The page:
Will the stock market crash again? | Smart Change: Personal Finances

(Chuck Saletta)

Between war in Europe, inflation in the United States at its highest level in 40 years and safeguards at ports disrupting supply chains, investors have plenty to worry about right now. Any of these issues could cause turbulence in the market. All three together provide a key reason why investing has felt a lot like walking on eggshells lately, even as the market made a small comeback in March.

In this context, the answer to the question of whether the stock market will crash again is simple. Yes – it will still crash. The real questions, however, are “when will it crash?” and “what can you do about it?”

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The hardest question – when will the market crash again?

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While it wasn’t really hard to predict that 2022 could turn out to be a tough year for the market, one of the main reasons the stock market is open most weekdays is that no one really knows what will happen. The buying and selling of stocks drives market moves – and the emotions of the day can rule long-term fundamentals for a while.

This makes predicting the next stock market crash good for generating clicks, but not so good when it comes to trying to make changes to your portfolio. just before this accident occurs. If you get it wrong and the market continues to rise, you will miss out on big gains. Even if you guessed correctly, you will likely be exposed to a large tax bill. This could take away a lot of the money you’re trying to protect in the first place.

Even predicting when the market will crash again is a very difficult thing to do, recognizing this it will collapse at some point still provides a very valuable investment framework. By planning around this distinction between whether and when a crash will occur, you can find an equilibrium point that works in most market conditions. Essentially, with a decent strategy, you can set yourself up to take advantage of long-term growth while protecting yourself from the short-term pain that crashes bring.

What can you do about a market that is going to crash at some point?

Since you can be sure the market is going to crash, but you don’t know when it will, you need to organize your finances so that you don’t have to depend on stocks to cover your short-term costs. This means that you will need an emergency fund for three to six months to cover your expenses temporarily if your other sources of income unexpectedly dry up. It also means that you will want about five years of the expenses you expect your portfolio to pay to be held in safer investments than stocks.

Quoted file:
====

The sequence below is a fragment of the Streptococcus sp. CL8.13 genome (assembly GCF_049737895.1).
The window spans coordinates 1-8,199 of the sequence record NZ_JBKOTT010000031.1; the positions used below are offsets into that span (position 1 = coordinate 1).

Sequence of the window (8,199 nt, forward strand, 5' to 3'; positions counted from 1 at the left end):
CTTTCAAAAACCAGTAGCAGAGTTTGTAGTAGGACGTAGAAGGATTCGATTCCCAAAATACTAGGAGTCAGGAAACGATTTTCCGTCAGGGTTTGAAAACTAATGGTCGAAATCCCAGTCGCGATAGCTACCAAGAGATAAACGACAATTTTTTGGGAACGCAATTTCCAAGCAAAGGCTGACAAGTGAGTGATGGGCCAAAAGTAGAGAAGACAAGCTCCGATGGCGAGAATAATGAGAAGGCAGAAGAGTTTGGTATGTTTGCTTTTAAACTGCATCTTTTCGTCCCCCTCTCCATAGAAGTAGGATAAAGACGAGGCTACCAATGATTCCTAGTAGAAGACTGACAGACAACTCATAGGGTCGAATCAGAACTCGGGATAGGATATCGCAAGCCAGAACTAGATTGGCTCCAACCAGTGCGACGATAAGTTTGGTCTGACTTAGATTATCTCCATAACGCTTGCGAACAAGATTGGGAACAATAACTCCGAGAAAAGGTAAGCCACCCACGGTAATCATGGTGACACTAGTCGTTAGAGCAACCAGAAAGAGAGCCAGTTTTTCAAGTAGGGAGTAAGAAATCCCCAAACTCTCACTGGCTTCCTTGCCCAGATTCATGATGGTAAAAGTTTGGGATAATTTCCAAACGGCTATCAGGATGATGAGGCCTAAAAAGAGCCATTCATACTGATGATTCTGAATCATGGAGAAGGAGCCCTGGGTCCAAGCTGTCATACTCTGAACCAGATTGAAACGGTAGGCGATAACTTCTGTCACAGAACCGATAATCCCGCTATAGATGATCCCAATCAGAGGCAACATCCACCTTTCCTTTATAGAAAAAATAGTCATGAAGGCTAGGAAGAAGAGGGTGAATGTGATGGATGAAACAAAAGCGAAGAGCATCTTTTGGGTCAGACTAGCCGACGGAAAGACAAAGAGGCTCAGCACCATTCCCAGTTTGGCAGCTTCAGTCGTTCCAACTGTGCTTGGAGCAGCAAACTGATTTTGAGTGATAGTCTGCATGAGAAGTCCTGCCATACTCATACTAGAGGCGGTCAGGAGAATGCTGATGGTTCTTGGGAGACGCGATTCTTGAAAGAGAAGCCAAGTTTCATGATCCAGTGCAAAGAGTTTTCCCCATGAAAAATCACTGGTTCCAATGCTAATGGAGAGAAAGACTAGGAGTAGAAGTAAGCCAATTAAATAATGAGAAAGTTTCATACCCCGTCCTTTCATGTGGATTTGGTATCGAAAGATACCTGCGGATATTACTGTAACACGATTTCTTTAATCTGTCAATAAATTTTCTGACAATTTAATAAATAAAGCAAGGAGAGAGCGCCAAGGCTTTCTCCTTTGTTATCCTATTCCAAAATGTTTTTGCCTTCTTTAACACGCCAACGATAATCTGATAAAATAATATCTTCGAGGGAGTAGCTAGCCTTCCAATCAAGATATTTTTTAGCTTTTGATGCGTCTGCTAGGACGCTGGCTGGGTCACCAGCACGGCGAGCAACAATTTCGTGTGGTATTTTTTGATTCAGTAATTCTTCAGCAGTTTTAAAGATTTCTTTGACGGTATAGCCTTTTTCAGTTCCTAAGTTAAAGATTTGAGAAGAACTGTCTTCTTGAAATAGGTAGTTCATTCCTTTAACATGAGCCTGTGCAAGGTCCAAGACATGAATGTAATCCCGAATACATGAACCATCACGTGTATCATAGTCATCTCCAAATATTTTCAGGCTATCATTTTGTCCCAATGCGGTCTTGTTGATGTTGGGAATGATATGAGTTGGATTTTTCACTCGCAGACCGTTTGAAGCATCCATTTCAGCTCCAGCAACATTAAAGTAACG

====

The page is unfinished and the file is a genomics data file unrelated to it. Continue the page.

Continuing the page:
That doesn’t mean five years of your total living expenses – unless you really plan to cover 100% of your expenses from your wallet. If you expect a pension, social security, salary, or other fairly reliable source of cash to cover some or all of your costs, you don’t need this five-year reserve for the expenses you these things will handle.

The trade-off you face is that money in more conservative investments like bonds, CDs, or cash will likely generate lower long-term returns than money in more aggressive investments like stocks. As a result, there’s a balancing act you have to manage with this more conservative money.

You want enough a buffer so you can handle a typical bear market without having to sell your stocks to pay your bills. At the same time, you don’t want to invest so conservatively that you lose the ability to get the potential growth to cover your longer-term costs as inflation kicks in.

That’s what makes five years a decent goal. If you have enough savings to allow for a retirement of about 20 years, that means you can always keep a large enough reserve of stocks to help you in those later years. At the same time, if the market crashes early in your retirement, you have a buffer to give your portfolio a chance to recover before you need to sell your stocks.

Start putting your plan in place today

With a decent emergency fund and a reasonable spending buffer, you can give your stocks their best chance of working their magic in the long run, while still being able to handle the short-term pain of crashes. It’s a wonderful place to be if you expect the market to crash again at some point, but aren’t sure exactly when it will.

Recognize that it will take time to get your finances to the point where you can weather a typical stock market crash and come out stronger on the other side. So get started now and improve your chances of being ready the next time the market crashes.

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Chuck Saletta has no position in the stocks mentioned. The Motley Fool has no position in the stocks mentioned. The Motley Fool has a disclosure policy.

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